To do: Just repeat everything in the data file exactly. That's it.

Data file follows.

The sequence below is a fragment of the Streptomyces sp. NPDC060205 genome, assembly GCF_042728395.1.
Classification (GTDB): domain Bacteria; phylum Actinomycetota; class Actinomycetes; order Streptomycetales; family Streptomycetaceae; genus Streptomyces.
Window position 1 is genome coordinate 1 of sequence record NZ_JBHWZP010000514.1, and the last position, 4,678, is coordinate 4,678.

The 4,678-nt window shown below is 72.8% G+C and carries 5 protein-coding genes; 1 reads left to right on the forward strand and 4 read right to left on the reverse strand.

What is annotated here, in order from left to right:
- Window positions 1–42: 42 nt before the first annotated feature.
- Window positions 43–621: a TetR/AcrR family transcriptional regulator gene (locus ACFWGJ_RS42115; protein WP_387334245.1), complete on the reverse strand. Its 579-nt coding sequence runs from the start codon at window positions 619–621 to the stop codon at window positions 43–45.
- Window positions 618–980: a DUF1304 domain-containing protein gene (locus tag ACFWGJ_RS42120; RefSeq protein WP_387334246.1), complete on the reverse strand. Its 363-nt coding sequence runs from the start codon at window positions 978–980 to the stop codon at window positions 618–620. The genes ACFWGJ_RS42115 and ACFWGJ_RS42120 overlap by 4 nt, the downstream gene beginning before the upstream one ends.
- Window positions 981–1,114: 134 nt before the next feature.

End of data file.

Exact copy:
The sequence below is a fragment of the Streptomyces sp. NPDC060205 genome, assembly GCF_042728395.1.
Classification (GTDB): domain Bacteria; phylum Actinomycetota; class Actinomycetes; order Streptomycetales; family Streptomycetaceae; genus Streptomyces.
Window position 1 is genome coordinate 1 of sequence record NZ_JBHWZP010000514.1, and the last position, 4,678, is coordinate 4,678.

The 4,678-nt window shown below is 72.8% G+C and carries 5 protein-coding genes; 1 reads left to right on the forward strand and 4 read right to left on the reverse strand.

What is annotated here, in order from left to right:
- Window positions 1–42: 42 nt before the first annotated feature.
- Window positions 43–621: a TetR/AcrR family transcriptional regulator gene (locus ACFWGJ_RS42115; protein WP_387334245.1), complete on the reverse strand. Its 579-nt coding sequence runs from the start codon at window positions 619–621 to the stop codon at window positions 43–45.
- Window positions 618–980: a DUF1304 domain-containing protein gene (locus tag ACFWGJ_RS42120; RefSeq protein WP_387334246.1), complete on the reverse strand. Its 363-nt coding sequence runs from the start codon at window positions 978–980 to the stop codon at window positions 618–620. The genes ACFWGJ_RS42115 and ACFWGJ_RS42120 overlap by 4 nt, the downstream gene beginning before the upstream one ends.
- Window positions 981–1,114: 134 nt before the next feature.